I Finally Had the Time To Come Across this Great Passage from The Flame Throwers
For the first time in over a year, I woke up this morning with nothing particularly urgent to get done. Last week I turned in the final revisions of Process to my publisher, who has since sent it into production. Also last week S. Jam Fitzgerald and I moved out of the Gramercy apartment we’ve been sharing for almost three years. Now all I have to do is lounge around in Rockaway working for Strolby and pretending to search for a new apartment while S. Jam is in Lebanon/Italy/Myanmar for an extended work trip.
Yesterday in Rockaway: Cartwheel Symphony, as performed by four grown ladies who can (just barely) still perform the trick.
The Three-Day Kingdom or, One Afternoon in Tuscany
From where I’m sitting, at a table under a canopy that’s shielding the sun but allowing the breeze, a mostly empty bottle of wine, along with glasses, frames a plate of bread and cheese, also mostly gone by now. A stone path leads to a large stone patio. Beyond that, the place we’re staying, Montorio, perches on the top of this little hill just outside the much higher hill of Montepulciano. To my left, there’s a grassy space and then a gravel lawn with a table for four, too hot now without any afternoon shade, but beyond words in a few hours, with the sun behind the cypress trees that line the hill. Past that still, Montepulciano sits there above us, houses dripping down its sides, miraculously unchanged in 800 years, but for details that don’t seem to count, like a new stucco facade here, or an electric lamppost there.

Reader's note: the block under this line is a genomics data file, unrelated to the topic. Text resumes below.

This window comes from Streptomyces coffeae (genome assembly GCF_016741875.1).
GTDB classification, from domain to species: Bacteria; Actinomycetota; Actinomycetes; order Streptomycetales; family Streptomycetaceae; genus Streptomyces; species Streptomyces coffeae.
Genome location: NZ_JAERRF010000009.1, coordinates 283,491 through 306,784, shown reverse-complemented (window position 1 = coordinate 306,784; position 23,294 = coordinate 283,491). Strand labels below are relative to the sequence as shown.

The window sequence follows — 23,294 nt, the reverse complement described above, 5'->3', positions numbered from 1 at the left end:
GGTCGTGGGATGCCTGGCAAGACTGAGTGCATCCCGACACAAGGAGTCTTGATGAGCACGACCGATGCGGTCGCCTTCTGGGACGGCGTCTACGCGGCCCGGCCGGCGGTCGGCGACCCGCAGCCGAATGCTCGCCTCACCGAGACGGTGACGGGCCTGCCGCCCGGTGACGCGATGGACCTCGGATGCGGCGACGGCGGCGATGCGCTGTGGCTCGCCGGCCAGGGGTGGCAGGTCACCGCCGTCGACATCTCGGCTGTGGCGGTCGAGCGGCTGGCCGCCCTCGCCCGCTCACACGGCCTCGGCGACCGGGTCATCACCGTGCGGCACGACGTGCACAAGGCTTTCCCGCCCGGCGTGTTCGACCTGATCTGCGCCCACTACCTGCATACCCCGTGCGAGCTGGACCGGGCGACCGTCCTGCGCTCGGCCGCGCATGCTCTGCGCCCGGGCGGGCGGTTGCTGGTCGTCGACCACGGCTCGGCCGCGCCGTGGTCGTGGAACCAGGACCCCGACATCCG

Getting right to it, here is the timeline for the creation of my book Process: The Writing Lives of Great Authors:
March 2012: signed with my agent
Summer and Fall 2012: Prepared the book proposal, wrote sample chapters
April 2013: Secured a book deal
June 2014: Completed draft of book
The human race is notorious for not emailing back.
I think sometimes that the best reason for writing novels is to experience those four and a half hours after you write the final word. The last time it happened to me, I uncorked a good Sancerre I’d been keeping and drank it standing up with the bottle in my hand, and then I lay down in my backyard on the paving stones and stayed there a long time, crying. It was sunny, late autumn, and there were apples everywhere, overripe and stinky.
-Zadie Smith. (via behindthepage)
I now 100 percent understand this quote from Zadie Smith, tears and all.